who came into our industry just during this big boom have never done a single cryptocurrency
transaction. Their only experience with cryptocurrency
is doing an ACH or wire transfer into a custodial exchange that printed a number on their screen,
telling them that they have something they don’t actually have… which is cryptocurrency. They haven’t learned the most important rule,
and that rule is: your keys, your coins. [AUDIENCE] Not your keys, not your coins! [ANDREAS] Who is going to teach them that? You are. The BOB meetup will. They have everything to learn. Right now, they know nothing. All they know is that they didn’t get to buy
a Lamborghini and they’re still trying to tell their significant other that they’re
down by 60% on the “investment” they weren’t supposed to make. Now is the opportunity to teach all of the
basics, to educate, to support, and to expand that vision. They came for the price? Make them stay for the principles. They need to understand why we do this. [What is] the best way to [get them to] understand
why we do this? Every single one of you who has a deeper reason
for doing this, express that with authenticity, with passion, with enthusiasm. Do that face-to-face as part of local community. Now is the most important moment for local
community. Now is when we help educate people on why
we do this, why we care so much about this, and to dispel all of the weird rumors and
myths that they hear. Help focus their education on the things that
matter. Somewhere in that [group of newcomers] may
be a business partner for your next startup, a graphic designer who can help you make a
UX or UI for a wallet that doesn’t suck, a marketer who can sell this without resorting
to pictures little gold coins as their only graphic. Somewhere out there is a developer who wants
to follow the same vision that you have. Somewhere out there is an operations manager
who can help you actually turn this into a viable business. They’re going to be at your local meetup. We got the wave of the economy. Now we need to build community. At the same time, people are investing in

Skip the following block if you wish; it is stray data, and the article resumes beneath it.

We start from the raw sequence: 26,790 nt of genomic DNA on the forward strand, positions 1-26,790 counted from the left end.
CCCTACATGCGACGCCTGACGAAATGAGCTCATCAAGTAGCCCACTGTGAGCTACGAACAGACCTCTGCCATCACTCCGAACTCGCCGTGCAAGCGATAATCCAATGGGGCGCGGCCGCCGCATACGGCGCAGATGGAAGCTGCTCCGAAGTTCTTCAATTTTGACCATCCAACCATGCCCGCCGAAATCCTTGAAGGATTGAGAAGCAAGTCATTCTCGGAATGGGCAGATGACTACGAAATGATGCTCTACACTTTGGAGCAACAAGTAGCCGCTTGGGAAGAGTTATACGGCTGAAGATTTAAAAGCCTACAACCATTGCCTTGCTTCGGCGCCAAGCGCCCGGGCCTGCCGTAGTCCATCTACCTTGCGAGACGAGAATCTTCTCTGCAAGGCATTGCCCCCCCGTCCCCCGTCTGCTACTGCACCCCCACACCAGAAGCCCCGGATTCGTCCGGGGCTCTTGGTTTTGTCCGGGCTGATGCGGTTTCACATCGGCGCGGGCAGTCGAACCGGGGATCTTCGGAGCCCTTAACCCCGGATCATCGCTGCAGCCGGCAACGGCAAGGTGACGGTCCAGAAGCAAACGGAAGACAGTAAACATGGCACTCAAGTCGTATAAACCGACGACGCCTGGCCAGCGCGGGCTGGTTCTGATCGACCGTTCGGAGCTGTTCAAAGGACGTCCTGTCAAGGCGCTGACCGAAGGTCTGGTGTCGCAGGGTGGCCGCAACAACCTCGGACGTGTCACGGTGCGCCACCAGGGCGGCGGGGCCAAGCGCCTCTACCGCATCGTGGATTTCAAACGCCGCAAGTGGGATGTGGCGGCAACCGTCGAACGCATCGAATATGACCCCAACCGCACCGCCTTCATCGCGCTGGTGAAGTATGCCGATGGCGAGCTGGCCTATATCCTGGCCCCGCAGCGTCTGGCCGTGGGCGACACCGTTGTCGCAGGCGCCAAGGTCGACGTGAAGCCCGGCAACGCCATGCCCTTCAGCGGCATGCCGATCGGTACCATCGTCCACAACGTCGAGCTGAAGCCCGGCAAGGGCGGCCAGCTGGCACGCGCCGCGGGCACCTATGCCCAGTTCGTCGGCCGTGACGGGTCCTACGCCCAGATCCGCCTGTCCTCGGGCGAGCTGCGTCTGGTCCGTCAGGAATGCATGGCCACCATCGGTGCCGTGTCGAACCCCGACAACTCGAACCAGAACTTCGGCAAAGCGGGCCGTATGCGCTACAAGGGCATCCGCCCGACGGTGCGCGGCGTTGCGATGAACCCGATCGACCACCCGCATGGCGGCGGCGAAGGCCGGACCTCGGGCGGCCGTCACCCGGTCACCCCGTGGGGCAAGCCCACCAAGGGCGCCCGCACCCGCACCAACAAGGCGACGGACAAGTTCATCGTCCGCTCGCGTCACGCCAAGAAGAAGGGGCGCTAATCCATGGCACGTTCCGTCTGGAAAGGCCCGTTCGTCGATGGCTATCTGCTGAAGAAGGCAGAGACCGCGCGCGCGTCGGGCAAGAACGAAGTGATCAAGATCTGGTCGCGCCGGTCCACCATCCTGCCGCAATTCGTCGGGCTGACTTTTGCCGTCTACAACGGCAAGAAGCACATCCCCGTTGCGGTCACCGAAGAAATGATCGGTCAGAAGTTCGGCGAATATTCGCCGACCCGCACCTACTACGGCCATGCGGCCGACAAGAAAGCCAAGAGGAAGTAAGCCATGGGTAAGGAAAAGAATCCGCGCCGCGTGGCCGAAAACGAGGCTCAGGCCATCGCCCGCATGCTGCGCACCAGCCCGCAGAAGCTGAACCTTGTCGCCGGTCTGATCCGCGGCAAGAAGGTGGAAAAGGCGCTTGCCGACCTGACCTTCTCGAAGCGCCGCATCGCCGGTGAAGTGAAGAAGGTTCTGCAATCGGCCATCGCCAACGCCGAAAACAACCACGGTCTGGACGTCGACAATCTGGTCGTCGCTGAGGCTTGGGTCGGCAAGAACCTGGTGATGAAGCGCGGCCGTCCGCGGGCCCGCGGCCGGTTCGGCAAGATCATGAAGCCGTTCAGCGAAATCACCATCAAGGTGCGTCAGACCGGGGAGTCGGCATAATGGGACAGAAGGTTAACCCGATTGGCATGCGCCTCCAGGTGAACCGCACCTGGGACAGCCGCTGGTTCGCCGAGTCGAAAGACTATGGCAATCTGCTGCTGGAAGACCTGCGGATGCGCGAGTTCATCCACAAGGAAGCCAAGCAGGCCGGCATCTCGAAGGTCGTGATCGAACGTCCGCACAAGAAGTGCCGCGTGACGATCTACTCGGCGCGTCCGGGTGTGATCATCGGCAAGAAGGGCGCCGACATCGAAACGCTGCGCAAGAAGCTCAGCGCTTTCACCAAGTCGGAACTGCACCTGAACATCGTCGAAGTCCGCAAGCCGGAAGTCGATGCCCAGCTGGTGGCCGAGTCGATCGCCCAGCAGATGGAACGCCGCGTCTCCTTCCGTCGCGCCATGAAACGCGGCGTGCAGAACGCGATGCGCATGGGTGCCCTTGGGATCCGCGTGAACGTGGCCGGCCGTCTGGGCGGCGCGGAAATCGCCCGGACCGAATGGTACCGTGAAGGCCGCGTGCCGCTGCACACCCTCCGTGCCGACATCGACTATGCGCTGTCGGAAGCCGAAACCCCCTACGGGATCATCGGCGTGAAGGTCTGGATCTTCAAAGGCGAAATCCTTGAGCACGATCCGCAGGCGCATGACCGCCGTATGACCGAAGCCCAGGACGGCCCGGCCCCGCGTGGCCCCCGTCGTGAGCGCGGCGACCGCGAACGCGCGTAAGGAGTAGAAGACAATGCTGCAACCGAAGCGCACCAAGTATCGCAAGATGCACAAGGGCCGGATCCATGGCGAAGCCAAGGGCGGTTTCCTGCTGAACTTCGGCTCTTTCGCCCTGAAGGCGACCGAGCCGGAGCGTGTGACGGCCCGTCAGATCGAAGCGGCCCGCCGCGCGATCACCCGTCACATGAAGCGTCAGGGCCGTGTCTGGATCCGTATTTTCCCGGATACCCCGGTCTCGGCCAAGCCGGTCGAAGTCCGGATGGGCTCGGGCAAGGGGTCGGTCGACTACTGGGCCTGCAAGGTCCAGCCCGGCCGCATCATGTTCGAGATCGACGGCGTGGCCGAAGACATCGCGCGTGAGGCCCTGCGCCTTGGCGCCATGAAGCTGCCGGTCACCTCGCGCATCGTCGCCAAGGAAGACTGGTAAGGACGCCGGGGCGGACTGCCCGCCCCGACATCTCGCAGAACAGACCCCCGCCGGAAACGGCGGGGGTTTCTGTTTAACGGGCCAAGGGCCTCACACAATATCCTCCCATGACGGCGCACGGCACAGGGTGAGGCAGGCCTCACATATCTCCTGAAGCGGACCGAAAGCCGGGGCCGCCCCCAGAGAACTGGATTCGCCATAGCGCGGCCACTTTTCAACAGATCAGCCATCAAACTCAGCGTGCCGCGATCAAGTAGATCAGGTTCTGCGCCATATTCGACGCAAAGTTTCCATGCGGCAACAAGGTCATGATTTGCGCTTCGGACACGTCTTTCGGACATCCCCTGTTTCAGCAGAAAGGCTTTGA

startups, building new protocols, planting the seeds in the technology for the next great
wave of adoption so that we can be ready, deliver better user experience, deliver more
applications that are more meaningful and change people’s lives. We can make this easier to use, more secure
— easier to use more securely! This applies to all of the cryptocurrencies
and crypto-assets out there. We are right at the beginning, we are at the
pre-DNS age of the internet. We all love this stuff, we’re all into it. We will be willing to learn the hard stuff,
overlook the kludgy interfaces and terrible non-nonsensical stuff that happens in our
industry. I mean, really — it is horrible. Right? This is not the cryptocurrency technology
that is going to become mainsteam. It cannot be. It’s too clunky, it’s too complicated, it’s
too difficult to understand. It’s not intuitive to most and you can make
simple mistakes that could wipe out your holdings. We need to fix all of that. For every one of those problems, there is
a potential billion-dollar industry. That’s how you can tell the difference between